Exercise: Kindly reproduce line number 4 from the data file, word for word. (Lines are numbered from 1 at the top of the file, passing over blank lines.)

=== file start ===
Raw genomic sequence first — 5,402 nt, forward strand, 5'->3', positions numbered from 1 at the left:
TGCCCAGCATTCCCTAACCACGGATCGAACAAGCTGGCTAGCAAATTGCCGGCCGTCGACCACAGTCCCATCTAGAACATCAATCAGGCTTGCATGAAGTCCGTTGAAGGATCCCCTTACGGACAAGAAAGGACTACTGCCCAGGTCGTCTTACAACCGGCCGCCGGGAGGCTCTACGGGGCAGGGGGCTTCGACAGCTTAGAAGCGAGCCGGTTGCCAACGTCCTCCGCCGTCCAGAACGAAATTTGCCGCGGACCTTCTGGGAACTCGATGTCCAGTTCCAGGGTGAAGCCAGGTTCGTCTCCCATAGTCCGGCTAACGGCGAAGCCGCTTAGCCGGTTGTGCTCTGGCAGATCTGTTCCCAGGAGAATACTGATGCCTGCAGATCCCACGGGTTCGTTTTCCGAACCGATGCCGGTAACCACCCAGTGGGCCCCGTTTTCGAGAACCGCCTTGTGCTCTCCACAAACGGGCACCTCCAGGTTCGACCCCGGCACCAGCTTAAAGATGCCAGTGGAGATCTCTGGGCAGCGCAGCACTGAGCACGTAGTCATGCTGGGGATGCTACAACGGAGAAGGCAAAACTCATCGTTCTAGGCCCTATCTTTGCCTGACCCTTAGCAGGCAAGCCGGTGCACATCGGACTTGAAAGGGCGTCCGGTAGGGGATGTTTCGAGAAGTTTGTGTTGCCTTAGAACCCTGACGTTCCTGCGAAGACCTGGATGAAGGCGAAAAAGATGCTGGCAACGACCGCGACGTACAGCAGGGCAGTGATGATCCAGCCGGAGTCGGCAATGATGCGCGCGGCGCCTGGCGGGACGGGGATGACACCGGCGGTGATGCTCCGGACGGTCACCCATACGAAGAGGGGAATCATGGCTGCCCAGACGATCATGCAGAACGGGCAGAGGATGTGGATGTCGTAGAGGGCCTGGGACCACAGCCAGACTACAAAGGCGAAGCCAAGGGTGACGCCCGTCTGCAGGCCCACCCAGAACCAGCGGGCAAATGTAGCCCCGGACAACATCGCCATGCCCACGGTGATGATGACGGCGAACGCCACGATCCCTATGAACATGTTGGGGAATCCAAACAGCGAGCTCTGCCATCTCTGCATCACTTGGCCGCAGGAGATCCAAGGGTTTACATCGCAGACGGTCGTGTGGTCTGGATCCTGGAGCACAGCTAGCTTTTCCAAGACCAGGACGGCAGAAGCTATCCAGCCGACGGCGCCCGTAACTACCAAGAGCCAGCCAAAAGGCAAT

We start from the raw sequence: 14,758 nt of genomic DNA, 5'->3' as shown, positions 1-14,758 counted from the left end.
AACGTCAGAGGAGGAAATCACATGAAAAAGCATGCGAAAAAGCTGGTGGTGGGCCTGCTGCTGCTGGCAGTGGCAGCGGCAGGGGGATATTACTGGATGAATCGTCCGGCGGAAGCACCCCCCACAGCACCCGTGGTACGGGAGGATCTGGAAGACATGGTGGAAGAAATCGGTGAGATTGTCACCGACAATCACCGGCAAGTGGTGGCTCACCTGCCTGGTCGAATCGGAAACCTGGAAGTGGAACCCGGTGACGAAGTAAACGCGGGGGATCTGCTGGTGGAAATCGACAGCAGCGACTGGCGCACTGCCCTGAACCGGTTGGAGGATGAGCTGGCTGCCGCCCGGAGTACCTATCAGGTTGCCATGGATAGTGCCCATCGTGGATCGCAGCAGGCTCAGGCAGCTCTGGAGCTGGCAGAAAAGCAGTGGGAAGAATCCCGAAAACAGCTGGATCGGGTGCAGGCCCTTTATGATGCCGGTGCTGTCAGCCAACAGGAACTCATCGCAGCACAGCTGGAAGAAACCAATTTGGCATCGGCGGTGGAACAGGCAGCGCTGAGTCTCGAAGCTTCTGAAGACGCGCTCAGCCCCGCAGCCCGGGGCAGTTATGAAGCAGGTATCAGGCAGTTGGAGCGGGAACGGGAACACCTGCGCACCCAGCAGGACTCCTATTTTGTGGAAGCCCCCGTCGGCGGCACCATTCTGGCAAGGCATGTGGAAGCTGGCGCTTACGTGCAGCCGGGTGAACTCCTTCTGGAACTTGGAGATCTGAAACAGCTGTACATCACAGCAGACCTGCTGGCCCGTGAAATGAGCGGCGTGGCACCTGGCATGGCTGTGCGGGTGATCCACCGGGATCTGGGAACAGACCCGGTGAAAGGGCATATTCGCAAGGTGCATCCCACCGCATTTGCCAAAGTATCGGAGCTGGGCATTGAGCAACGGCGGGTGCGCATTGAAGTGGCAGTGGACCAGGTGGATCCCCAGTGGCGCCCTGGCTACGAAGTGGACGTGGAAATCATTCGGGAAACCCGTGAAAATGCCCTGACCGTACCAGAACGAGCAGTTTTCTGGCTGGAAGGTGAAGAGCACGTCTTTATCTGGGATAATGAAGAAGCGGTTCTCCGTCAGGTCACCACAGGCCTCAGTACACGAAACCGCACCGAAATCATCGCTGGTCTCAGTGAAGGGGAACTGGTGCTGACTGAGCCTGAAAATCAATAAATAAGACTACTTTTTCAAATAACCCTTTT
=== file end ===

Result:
AACGTCAGAGGAGGAAATCACATGAAAAAGCATGCGAAAAAGCTGGTGGTGGGCCTGCTGCTGCTGGCAGTGGCAGCGGCAGGGGGATATTACTGGATGAATCGTCCGGCGGAAGCACCCCCCACAGCACCCGTGGTACGGGAGGATCTGGAAGACATGGTGGAAGAAATCGGTGAGATTGTCACCGACAATCACCGGCAAGTGGTGGCTCACCTGCCTGGTCGAATCGGAAACCTGGAAGTGGAACCCGGTGACGAAGTAAACGCGGGGGATCTGCTGGTGGAAATCGACAGCAGCGACTGGCGCACTGCCCTGAACCGGTTGGAGGATGAGCTGGCTGCCGCCCGGAGTACCTATCAGGTTGCCATGGATAGTGCCCATCGTGGATCGCAGCAGGCTCAGGCAGCTCTGGAGCTGGCAGAAAAGCAGTGGGAAGAATCCCGAAAACAGCTGGATCGGGTGCAGGCCCTTTATGATGCCGGTGCTGTCAGCCAACAGGAACTCATCGCAGCACAGCTGGAAGAAACCAATTTGGCATCGGCGGTGGAACAGGCAGCGCTGAGTCTCGAAGCTTCTGAAGACGCGCTCAGCCCCGCAGCCCGGGGCAGTTATGAAGCAGGTATCAGGCAGTTGGAGCGGGAACGGGAACACCTGCGCACCCAGCAGGACTCCTATTTTGTGGAAGCCCCCGTCGGCGGCACCATTCTGGCAAGGCATGTGGAAGCTGGCGCTTACGTGCAGCCGGGTGAACTCCTTCTGGAACTTGGAGATCTGAAACAGCTGTACATCACAGCAGACCTGCTGGCCCGTGAAATGAGCGGCGTGGCACCTGGCATGGCTGTGCGGGTGATCCACCGGGATCTGGGAACAGACCCGGTGAAAGGGCATATTCGCAAGGTGCATCCCACCGCATTTGCCAAAGTATCGGAGCTGGGCATTGAGCAACGGCGGGTGCGCATTGAAGTGGCAGTGGACCAGGTGGATCCCCAGTGGCGCCCTGGCTACGAAGTGGACGTGGAAATCATTCGGGAAACCCGTGAAAATGCCCTGACCGTACCAGAACGAGCAGTTTTCTGGCTGGAAGGTGAAGAGCACGTCTTTATCTGGGATAATGAAGAAGCGGTTCTCCGTCAGGTCACCACAGGCCTCAGTACACGAAACCGCACCGAAATCATCGCTGGTCTCAGTGAAGGGGAACTGGTGCTGACTGAGCCTGAAAATCAATAAATAAGACTACTTTTTCAAATAACCCTTTT